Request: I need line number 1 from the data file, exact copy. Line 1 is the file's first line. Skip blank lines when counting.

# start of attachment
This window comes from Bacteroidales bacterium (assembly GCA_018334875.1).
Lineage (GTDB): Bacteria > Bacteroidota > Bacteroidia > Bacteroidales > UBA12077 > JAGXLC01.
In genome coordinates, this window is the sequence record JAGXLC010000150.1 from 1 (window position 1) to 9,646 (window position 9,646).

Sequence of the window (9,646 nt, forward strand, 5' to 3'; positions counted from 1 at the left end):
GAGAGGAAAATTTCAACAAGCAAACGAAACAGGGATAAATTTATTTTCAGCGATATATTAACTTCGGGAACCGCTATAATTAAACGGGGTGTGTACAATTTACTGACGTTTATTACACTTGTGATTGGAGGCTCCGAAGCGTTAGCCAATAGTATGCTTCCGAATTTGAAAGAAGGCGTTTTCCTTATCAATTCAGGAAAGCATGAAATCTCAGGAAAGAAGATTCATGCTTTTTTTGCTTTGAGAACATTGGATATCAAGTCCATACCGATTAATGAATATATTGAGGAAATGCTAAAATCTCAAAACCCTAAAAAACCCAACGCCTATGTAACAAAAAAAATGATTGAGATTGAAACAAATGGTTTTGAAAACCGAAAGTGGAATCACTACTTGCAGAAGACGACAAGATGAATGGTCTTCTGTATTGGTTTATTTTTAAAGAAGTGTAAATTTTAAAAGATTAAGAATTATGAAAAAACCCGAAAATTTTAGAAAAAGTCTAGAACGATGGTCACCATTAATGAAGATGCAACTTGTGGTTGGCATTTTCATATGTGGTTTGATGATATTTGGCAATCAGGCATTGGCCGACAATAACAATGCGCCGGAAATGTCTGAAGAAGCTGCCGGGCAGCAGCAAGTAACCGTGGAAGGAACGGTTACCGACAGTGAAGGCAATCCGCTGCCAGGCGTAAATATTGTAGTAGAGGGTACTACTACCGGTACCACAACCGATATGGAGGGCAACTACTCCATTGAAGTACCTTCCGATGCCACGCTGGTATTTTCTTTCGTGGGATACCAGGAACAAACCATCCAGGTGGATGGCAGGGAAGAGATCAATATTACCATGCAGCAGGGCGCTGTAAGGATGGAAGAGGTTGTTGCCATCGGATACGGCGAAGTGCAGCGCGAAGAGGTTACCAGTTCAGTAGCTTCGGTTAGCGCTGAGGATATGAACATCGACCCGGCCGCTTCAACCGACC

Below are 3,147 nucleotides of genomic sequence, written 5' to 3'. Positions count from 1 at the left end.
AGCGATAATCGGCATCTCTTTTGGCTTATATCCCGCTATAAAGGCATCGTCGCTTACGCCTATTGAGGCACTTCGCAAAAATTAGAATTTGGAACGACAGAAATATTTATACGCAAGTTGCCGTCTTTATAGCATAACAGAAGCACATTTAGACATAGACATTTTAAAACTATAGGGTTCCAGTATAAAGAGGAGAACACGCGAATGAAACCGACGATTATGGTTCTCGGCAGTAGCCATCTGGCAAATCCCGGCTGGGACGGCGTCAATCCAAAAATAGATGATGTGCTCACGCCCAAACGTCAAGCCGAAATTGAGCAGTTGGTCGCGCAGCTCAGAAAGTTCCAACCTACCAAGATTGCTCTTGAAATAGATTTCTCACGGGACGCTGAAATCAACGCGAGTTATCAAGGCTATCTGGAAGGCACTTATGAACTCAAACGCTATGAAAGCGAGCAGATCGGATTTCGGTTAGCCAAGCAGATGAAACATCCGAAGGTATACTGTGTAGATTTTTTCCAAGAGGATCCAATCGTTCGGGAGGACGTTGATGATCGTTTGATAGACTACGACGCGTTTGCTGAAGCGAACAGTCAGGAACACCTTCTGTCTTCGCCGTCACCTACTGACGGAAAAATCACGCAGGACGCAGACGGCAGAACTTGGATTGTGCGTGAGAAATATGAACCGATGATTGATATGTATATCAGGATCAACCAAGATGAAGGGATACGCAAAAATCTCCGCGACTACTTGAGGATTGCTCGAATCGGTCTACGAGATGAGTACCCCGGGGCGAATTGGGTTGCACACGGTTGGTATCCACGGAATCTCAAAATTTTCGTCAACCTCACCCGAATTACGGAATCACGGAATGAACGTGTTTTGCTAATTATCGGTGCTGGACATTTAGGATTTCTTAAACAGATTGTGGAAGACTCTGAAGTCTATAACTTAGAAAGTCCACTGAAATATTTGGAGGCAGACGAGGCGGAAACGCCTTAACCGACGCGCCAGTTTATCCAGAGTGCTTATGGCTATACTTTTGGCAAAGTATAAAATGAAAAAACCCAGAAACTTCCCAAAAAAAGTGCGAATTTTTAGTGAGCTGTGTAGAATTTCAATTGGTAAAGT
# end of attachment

This window comes from Bacteroidales bacterium (assembly GCA_018334875.1).